Paying Off Debt: Avalanche Vs. Snowball Method

Paying Off Debt: Avalanche Vs. Snowball Method

There are lots of reasons to take your debts seriously–maybe you’re hoping to buy a home sometime down the line, but you need to pay off your student loans first, or maybe you’d like to open a high-interest savings account that requires a large initial deposit. Whatever the reason may be, getting yourself out of debt is always a great idea. How to do it, however, is sometimes another matter entirely.

There’s so much advice out there about figuring out how to pay off your debts, but only two specific methods are commonly endorsed by financial experts: the debt snowball and the debt avalanche. Both methods require you to make the minimum monthly payment on each of your loans so that you don’t run any risk of defaulting, and then encourage you to put any remaining money in your budget toward one specific debt. Which debt you focus on, though, depends on whether you’d prefer to gain a sense of satisfaction in the immediate future (the debt snowball) or save more money over the long-term (the debt avalanche). Here’s our explanation of both payment methods:

The Debt Snowball

Like a snowball rolling down a hill, this method starts out small and gradually develops as your payments pick up momentum. With the debt snowball, you’ll pay the monthly minimum for each debt you have, and devote any leftover money to the debt with the smallest balance. Once you’ve finished paying off your smallest debt, you’ll start applying all of the money that went towards it (the minimum payment and your leftover cash) to the next smallest debt, and you’ll continue with this process until you’re completely debt-free.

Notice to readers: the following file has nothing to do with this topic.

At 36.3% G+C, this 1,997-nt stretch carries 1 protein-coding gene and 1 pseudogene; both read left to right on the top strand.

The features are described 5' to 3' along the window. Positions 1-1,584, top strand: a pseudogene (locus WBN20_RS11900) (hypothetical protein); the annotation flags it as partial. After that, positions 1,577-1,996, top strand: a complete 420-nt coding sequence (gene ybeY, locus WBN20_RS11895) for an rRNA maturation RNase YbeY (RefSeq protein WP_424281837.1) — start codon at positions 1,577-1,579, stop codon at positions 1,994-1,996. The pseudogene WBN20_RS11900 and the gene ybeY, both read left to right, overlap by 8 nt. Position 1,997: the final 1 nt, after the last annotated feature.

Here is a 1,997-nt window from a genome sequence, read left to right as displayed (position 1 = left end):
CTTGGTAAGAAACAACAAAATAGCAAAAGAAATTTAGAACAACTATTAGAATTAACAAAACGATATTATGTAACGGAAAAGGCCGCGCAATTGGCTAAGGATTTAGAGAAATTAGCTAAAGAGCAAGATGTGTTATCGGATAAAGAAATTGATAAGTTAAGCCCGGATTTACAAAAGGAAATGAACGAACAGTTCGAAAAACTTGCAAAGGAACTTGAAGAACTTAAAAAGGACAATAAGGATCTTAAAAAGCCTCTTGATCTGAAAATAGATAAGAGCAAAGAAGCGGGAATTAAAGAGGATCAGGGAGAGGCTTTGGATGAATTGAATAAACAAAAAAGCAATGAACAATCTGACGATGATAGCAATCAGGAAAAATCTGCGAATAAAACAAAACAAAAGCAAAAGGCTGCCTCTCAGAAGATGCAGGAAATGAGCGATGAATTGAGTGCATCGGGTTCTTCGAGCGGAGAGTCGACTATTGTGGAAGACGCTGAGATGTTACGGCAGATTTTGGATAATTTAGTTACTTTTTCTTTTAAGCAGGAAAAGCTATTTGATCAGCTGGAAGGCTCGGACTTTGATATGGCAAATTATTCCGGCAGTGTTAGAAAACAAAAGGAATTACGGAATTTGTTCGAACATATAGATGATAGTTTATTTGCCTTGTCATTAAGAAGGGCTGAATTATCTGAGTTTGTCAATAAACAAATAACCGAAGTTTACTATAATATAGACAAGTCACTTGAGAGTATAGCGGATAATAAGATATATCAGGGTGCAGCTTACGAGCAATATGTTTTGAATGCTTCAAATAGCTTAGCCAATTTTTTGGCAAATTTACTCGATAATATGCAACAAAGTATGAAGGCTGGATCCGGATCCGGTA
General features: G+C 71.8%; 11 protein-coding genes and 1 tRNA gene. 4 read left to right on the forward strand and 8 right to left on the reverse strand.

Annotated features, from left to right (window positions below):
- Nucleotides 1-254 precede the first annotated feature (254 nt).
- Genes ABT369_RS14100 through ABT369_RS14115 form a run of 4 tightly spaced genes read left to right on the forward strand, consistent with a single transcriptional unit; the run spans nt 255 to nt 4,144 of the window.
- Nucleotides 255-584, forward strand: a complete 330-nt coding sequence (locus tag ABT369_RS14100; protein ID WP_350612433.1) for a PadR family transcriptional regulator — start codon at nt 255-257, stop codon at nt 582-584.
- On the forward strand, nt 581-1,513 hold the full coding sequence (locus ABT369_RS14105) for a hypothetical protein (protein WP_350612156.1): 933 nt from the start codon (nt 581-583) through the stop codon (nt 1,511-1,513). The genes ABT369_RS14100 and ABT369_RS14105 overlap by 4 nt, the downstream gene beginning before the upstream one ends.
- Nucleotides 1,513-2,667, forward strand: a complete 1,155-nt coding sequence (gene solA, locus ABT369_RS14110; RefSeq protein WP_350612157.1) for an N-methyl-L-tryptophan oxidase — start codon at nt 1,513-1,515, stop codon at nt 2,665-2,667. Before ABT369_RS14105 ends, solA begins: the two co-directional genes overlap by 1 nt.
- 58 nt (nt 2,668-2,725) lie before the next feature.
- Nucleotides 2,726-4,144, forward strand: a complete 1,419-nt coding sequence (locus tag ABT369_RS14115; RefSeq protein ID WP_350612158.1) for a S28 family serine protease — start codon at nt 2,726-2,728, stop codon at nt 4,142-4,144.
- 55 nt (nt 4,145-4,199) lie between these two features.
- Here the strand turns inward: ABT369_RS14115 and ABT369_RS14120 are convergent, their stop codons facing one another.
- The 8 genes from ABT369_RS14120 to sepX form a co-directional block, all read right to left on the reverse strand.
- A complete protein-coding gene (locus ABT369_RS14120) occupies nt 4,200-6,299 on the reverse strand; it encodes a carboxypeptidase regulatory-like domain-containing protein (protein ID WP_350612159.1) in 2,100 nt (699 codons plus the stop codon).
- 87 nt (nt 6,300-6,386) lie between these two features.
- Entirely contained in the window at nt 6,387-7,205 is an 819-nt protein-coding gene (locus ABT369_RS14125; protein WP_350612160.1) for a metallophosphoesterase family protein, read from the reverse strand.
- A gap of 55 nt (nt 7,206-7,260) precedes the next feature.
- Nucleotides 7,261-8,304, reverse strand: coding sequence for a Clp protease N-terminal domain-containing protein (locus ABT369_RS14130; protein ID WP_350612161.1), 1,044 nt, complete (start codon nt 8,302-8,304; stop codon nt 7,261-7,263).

This method will give you the satisfaction of getting your smaller debts out of the way quickly. Within a few months, you’ll have fewer monthly payments to make, thereby minimizing the likelihood that you’ll ever lose track of a bill and miss a payment. If you currently have ten loans to pay off every month, and most of them have balances of $1,000 or less, the debt snowball could be a great way to make your financial life a lot more manageable.

The Debt Avalanche

With the debt avalanche, you’ll basically follow the same formula as the debt snowball, but rather than putting all of your extra money towards the loan with the smallest balance, you’ll instead devote it to the debt with the highest interest rate. On a purely mathematical level, the debt avalanche is the right move–since you’re tackling the debts with higher interest rates first, you end up paying less in interest over the course of a few years. For this reason, Trim strongly recommends using an avalanche instead of a snowball to pay off your debts.

The avalanche method requires a great deal of discipline and careful record-keeping, since the debts with higher interest rates probably carry the largest balances and will therefore take longer to fully pay off. Compared to the debt snowball, you’ll have more debts to keep track of, but you’ll end up paying significantly less in interest over time. If you have no problem keeping track of your finances, then the debt avalanche should definitely be your method of choice.

The Hybrid Method

If you’re hoping to see progress quickly but you’re also drawn to the idea of saving the most money in interest, then you can combine the snowball and avalanche methods into a personalized payment plan. Try paying off your smallest debt first to give yourself that quick win, and then switch to the avalanche method to focus on the balance with the highest interest rate.

Choosing Your Approach

Picking which method is right for you might not be easy, but the truth is that it’s hard to go wrong. While a debt avalanche could save you $10-20 in monthly interest over the course of five years (that’s up to $1,200 in savings!), both methods still provide the structure you need to pay off your loans in a timely fashion. If you’re curious to learn more, Trim’s debt payoff calculator can help determine how to most efficiently pay off your debts.

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